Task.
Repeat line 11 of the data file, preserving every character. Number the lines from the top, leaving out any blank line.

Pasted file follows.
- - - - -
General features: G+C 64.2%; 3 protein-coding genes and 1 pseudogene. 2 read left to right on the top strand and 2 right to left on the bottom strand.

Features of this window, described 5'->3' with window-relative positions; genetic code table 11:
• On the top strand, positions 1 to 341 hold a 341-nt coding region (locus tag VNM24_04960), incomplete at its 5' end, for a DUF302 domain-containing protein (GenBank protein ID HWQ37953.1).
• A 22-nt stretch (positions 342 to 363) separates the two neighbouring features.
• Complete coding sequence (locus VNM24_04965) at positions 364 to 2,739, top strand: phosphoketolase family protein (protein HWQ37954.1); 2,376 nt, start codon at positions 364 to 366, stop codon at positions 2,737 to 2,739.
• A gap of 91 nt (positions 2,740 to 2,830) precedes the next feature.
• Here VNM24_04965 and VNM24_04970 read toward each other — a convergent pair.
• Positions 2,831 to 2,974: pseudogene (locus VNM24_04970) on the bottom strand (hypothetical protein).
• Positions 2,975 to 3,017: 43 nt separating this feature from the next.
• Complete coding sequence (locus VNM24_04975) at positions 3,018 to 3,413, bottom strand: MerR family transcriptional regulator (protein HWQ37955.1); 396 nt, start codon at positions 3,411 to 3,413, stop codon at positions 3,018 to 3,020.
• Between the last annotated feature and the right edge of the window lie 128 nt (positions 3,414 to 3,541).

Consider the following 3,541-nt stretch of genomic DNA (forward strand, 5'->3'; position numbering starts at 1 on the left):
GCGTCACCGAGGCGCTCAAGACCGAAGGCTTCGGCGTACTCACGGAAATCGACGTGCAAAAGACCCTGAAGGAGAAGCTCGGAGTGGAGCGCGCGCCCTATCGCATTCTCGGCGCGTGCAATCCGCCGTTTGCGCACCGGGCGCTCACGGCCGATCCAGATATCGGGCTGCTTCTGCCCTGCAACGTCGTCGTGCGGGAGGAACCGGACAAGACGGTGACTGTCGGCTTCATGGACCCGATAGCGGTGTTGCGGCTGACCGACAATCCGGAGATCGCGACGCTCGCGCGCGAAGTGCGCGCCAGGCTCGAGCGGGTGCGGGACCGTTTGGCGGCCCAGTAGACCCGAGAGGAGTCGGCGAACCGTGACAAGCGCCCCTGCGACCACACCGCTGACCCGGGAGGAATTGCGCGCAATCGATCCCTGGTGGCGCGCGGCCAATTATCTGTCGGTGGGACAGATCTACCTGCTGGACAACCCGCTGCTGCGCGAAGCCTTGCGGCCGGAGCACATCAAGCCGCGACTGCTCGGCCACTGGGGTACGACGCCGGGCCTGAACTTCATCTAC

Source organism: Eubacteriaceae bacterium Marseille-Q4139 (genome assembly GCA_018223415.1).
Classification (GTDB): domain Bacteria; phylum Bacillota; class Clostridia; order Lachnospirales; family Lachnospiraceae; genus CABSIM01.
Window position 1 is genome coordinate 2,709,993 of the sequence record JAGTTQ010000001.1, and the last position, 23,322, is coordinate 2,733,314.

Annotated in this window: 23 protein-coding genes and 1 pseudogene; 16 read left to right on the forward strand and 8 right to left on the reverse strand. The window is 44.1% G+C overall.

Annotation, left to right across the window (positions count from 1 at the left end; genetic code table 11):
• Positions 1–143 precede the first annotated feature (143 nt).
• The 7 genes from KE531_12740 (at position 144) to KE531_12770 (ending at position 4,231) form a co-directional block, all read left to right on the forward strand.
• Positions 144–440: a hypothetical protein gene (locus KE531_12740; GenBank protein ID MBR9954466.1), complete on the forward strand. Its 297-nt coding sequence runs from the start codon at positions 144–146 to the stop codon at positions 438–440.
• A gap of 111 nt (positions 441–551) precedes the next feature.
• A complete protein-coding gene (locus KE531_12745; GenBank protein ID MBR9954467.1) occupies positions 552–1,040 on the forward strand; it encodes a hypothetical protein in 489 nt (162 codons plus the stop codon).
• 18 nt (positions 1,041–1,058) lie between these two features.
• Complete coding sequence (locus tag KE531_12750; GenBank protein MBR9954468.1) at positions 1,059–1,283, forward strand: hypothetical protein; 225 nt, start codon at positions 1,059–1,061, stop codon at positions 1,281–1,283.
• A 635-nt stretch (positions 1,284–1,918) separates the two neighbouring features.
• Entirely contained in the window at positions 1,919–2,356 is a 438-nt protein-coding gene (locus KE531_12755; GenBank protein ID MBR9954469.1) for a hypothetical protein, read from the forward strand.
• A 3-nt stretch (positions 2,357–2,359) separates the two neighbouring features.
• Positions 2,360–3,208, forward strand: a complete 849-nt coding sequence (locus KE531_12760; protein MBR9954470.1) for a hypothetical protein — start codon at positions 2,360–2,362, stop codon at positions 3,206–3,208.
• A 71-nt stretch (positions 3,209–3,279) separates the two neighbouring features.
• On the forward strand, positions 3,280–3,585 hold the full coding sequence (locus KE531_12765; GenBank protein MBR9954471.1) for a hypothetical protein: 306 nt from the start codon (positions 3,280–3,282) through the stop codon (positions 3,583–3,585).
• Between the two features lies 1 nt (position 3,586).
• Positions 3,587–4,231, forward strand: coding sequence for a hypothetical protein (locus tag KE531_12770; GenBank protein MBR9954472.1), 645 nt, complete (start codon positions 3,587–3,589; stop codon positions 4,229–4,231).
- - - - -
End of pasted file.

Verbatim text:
• Between the last annotated feature and the right edge of the window lie 128 nt (positions 3,414 to 3,541).